If you are having trouble hearing in Charleston, you are not alone. An estimated 20 percent of South Carolina residents are diagnosed with hearing loss. Many of them would not have been aware of their condition, putting them at risk for a variety of associated negative health effects, were it not for a hearing screening.
The Dangers of Untreated Hearing Loss
In most cases, hearing loss develops so gradually it is rarely noticeable to the person who is affected.
This is thanks in part to the brain’s ability to compensate for this reduction in hearing ability by utilizing resources that would otherwise be devoted to other important areas, such as memory and cognition.
This helps with comprehension, but in the long run increases your risk of developing a variety of physical, social and psychological complications.
Effects of Hearing Loss
Untreated hearing loss increases your odds of experiencing the following:
- Irritability and anger
- Fatigue, stress, and depression
- Social withdrawal
- Isolation and loneliness
- Reduced mental alertness
- Increased risk to personal safety
- Impaired memory
- Poor job performance and reduced earning power
- Cognitive decline and depression
- Physical conditions such as diabetes and chronic kidney disease
- Increased risk of falls
A hearing screening will detect changes in your hearing ability that you might not even be aware of and is crucial in determining the type of treatment you will need.
The Different Components of a Hearing Screening
The hearing screening is comprised of a number of different tests used to measure your hearing function in different areas. Your Charleston audiologist may recommend any number of the following when you come in to have your hearing checked.
- Pure Tone Audiometry. Also known as air conduction testing, pure tone audiometry is used to measure your response to sounds of varying pitch and volume. You are placed in a soundproof booth, given headphones to wear and asked to respond to a series of sounds by raising a hand, pushing a button or giving some other indication. The results tell your audiologist the degree of hearing loss and which ear(s) are affected.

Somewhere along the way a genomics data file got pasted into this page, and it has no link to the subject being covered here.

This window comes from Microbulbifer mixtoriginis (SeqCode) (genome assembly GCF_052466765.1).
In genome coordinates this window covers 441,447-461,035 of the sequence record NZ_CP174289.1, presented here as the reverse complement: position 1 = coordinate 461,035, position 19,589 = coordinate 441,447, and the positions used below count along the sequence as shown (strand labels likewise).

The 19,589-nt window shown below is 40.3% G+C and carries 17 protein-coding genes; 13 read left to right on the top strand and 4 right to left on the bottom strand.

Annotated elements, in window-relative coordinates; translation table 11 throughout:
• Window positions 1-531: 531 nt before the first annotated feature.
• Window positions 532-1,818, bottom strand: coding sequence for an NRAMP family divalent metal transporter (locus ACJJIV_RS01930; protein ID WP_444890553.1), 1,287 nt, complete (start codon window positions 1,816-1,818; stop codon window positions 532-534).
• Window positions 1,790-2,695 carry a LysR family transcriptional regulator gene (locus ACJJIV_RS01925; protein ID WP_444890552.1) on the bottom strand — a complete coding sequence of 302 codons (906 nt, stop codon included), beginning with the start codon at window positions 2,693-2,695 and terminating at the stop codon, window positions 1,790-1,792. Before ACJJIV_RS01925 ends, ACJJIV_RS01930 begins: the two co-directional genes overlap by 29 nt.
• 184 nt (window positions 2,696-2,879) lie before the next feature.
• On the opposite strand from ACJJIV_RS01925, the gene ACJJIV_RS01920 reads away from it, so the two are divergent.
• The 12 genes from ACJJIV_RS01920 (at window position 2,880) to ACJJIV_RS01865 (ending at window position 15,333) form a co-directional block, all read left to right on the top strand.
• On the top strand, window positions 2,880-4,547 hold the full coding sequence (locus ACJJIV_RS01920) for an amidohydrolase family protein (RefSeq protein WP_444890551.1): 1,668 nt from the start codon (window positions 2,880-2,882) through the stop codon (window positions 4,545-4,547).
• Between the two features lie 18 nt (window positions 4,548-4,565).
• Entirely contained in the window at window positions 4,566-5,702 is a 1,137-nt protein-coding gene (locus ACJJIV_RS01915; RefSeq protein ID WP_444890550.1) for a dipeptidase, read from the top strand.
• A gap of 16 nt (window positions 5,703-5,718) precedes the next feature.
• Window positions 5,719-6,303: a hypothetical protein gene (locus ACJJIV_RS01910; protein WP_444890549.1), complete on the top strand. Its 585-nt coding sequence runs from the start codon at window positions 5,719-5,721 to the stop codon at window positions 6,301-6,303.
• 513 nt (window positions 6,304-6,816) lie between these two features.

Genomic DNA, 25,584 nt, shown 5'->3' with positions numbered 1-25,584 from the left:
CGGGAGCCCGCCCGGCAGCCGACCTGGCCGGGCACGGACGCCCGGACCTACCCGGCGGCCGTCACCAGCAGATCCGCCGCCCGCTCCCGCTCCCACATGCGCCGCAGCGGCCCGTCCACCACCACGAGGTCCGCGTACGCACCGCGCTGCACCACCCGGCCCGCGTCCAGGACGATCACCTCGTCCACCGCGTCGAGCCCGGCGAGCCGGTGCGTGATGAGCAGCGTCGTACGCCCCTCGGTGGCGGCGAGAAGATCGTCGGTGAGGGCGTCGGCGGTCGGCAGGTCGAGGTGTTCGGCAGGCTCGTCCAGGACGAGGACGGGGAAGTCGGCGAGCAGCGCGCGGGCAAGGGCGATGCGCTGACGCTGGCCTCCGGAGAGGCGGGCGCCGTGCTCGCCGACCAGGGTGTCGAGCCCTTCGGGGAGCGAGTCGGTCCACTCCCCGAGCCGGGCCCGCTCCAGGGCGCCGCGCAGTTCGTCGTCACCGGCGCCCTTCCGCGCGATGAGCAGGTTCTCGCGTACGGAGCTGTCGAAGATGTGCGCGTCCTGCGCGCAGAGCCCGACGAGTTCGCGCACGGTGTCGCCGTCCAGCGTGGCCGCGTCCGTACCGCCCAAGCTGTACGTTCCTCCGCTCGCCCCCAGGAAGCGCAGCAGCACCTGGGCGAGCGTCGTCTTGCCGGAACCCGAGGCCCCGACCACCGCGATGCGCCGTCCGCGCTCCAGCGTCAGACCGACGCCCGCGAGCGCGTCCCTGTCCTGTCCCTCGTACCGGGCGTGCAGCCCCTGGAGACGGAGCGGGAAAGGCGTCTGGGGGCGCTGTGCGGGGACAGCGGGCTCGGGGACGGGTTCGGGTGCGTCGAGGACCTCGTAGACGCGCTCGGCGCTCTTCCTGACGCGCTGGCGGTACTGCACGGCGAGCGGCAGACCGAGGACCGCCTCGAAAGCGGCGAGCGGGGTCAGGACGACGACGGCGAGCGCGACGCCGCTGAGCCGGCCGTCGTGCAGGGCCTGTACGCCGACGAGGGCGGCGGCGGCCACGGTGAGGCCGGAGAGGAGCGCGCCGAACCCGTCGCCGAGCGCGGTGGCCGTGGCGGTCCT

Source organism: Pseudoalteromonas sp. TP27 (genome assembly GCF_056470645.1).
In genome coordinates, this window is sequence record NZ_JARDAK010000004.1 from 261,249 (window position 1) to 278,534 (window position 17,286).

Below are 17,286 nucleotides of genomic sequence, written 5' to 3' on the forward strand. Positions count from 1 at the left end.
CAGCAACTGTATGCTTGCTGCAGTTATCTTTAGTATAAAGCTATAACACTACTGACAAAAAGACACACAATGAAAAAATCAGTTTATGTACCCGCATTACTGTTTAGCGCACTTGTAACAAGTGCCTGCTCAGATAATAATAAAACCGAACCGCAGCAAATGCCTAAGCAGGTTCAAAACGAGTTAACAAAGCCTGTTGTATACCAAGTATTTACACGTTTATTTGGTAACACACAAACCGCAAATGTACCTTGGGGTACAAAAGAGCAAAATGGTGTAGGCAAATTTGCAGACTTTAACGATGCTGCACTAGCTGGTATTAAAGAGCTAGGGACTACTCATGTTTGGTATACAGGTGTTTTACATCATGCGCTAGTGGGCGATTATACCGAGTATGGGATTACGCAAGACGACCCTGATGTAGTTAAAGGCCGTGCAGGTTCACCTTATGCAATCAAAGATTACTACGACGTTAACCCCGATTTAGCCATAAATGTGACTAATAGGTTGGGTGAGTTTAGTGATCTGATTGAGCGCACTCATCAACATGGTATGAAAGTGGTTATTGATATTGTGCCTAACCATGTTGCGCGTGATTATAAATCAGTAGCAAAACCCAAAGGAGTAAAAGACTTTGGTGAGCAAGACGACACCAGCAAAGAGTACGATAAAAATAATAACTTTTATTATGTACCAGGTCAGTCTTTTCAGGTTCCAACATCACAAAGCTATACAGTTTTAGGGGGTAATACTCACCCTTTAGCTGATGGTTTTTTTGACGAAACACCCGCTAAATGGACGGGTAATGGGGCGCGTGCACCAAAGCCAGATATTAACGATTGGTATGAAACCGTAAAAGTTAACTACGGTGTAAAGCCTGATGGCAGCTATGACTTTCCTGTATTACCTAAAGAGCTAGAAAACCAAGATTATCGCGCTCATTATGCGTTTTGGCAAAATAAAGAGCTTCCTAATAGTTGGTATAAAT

- Bone Conduction Test. In a bone conduction test, a small device is placed behind your ear or on your forehead and struck gently. This causes vibrations that produce a mechanical tone that should stimulate the cochlea. If there is no response, your audiologist will check for a blockage in your outer or middle ear.
- Auditory Brainstem Response (ABR). The ABR test uses electrodes that are placed on your head, scalp or earlobes in order to measure your brainwave activity in response to sounds that are delivered through headphones. No measurable stimulation indicates the likelihood of sensorineural hearing loss affecting the inner ear.
- Speech Testing. Speech testing measures your comprehension of words and phrases. You won’t be hooked up to machinery or given headphones for this test; instead, you are asked to repeat back to the tester what you hear. Your responses will be assessed in both quiet and noisy environments.
- Otoacoustic Emissions (OAEs). In an otoacoustic emissions test, a probe containing a microphone and speaker is placed in your ear canal and sound is generated. This should stimulate the cochlea, causing it to produce its own soft sounds known as otoacoustic emissions. If there is no response, your audiologist will know you have a hearing loss exceeding 25-30 decibels at a minimum.
It sounds like a lot of invasive testing, but a hearing screening is pretty simple and straightforward. All tests are harmless and won’t cause you any discomfort. Your Charleston audiologist recommends making hearing screenings a regular part of your routine medical care in order to help prevent the many complications of untreated hearing loss.